By Rattus Scribus©
11 Sept 2009
Who the heck was that, I wondered, who spat out "You lie" as President Obama gave his speech on health care reform? Behind Obama, Speaker Nancy Pelosi grimaced in a mixed emotion of surprise and disgust. The President stopped for a moment, then continued. He never lost his composure.
I thought President Obama's speech that night was among the most statesman-like I have seen in my adult life by a U.S. President, especially given the divisive nature of the topic. Of course, many will not agree with me: basically everyone who didn't vote for him, didn't like him then and can't like him now: "I cannot, I will not recant."
However, even if you don't agree with everything President Obama says, you have to give him this: his statesmanship is undeniable. His September 9th televised speech was like watching an episode of The West Wing, a program I used to watch and think: I wish we had a President with this kind of intelligence and desire for fair play and looking out for the other bloke.
As an American, I have been washed and rinsed repeatedly for so long by political foolery about "the real America" versus "Eastern liberal elites," or government health care "death panels" and the like, that I forgot what other-oriented statesmanship might be like. I suspect I'm not alone.
On that Wednesday night, Rep. Joe Wilson (R - SC) appeared as the polar opposite of all that. His outburst was like vomit on the clean stage of civility. A drunk pan-caking a Humvee in a wilderness preserve. Joe Wilson displayed blatant disrespect for the office of the President, he was unprofessional, even childish, certainly mean. He obviously thought he could turn an esteemed chamber of our government into a town hall shouting match (a verbal rendition of Brooks caning Sumner on the Senate floor) ironically, the very thing Obama was calling an end to.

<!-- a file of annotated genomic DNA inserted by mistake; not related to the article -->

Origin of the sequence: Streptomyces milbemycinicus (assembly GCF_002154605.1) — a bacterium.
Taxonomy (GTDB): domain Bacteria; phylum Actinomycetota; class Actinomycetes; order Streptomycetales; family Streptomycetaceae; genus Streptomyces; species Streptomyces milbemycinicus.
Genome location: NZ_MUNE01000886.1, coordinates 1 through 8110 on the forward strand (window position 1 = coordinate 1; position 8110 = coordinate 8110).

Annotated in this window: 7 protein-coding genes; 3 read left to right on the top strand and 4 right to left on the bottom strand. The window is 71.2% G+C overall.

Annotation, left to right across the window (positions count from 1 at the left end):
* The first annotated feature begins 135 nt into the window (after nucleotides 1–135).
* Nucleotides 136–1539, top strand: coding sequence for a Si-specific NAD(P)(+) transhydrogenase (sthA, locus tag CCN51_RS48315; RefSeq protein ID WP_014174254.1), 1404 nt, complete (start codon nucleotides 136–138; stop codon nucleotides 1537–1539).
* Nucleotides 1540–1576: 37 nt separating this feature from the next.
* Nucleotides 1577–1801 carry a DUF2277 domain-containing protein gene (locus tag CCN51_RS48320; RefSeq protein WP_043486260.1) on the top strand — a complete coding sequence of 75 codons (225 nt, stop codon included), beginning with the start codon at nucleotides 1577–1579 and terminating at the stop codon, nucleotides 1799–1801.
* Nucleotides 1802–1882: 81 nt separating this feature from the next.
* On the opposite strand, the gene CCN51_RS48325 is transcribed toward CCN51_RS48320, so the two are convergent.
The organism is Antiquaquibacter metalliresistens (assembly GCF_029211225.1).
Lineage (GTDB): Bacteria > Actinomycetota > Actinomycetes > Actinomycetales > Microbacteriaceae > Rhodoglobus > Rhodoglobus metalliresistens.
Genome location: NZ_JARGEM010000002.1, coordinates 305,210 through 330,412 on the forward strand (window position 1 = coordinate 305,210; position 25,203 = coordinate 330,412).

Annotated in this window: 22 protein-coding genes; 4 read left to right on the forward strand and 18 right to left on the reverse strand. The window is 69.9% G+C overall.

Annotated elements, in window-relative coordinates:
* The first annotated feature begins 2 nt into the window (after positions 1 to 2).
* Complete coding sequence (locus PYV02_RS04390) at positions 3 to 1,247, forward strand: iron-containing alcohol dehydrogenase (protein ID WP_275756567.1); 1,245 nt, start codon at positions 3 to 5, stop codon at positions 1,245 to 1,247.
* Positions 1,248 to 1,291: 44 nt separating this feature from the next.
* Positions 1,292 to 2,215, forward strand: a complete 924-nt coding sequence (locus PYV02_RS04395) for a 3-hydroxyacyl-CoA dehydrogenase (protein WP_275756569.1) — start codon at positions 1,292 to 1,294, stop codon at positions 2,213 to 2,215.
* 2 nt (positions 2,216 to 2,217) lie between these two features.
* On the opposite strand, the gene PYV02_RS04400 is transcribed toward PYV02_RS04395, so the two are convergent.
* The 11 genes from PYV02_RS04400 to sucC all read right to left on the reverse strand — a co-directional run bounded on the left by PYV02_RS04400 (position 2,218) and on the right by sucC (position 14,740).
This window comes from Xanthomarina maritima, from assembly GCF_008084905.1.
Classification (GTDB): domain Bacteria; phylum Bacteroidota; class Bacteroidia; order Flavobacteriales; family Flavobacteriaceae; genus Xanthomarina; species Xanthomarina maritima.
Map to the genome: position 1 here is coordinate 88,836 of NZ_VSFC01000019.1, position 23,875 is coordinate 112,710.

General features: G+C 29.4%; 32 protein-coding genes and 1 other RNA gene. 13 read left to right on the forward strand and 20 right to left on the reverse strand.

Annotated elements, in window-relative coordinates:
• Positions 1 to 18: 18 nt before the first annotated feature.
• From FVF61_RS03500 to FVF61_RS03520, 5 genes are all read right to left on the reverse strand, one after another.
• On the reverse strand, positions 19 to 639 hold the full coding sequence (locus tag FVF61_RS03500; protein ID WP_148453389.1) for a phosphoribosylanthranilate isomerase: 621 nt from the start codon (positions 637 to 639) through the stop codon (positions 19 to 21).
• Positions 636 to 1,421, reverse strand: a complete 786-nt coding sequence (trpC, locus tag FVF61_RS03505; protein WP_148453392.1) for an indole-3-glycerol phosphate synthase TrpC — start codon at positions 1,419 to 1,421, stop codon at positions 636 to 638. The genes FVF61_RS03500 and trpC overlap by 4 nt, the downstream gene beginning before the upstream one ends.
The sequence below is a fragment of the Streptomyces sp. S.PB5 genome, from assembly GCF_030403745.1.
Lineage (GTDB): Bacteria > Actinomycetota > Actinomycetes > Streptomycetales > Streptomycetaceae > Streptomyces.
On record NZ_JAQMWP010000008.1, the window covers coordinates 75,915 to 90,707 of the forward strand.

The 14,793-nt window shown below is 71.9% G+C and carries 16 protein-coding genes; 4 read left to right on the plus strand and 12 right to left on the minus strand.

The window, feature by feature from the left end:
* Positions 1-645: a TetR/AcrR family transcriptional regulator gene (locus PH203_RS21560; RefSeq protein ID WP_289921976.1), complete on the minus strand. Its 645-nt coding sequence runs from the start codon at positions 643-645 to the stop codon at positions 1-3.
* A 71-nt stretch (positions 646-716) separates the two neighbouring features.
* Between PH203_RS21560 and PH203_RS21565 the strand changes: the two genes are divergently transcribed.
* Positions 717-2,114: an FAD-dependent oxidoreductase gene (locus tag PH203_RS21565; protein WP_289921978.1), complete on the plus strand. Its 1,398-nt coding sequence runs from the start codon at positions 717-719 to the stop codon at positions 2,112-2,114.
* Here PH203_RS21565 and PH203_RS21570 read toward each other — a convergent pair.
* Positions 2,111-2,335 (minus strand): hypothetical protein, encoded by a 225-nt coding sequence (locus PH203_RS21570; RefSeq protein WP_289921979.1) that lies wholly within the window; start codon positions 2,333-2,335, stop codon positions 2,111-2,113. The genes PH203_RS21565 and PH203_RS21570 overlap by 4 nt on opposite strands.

In comparison with President Obama's call for cooperation across party lines and civility in discourse, modeled by his own calm and rational demeanor, Joe Wilson looked liked a common rabble rouser, a rustic villager in a Frankenstein movie carrying a torch and a pitchfork: "Arrrgh! You lie! Kill the monster!"
Maybe our government could get more done in the way of meaningful change if there were fewer rabble rousers and more statesmen.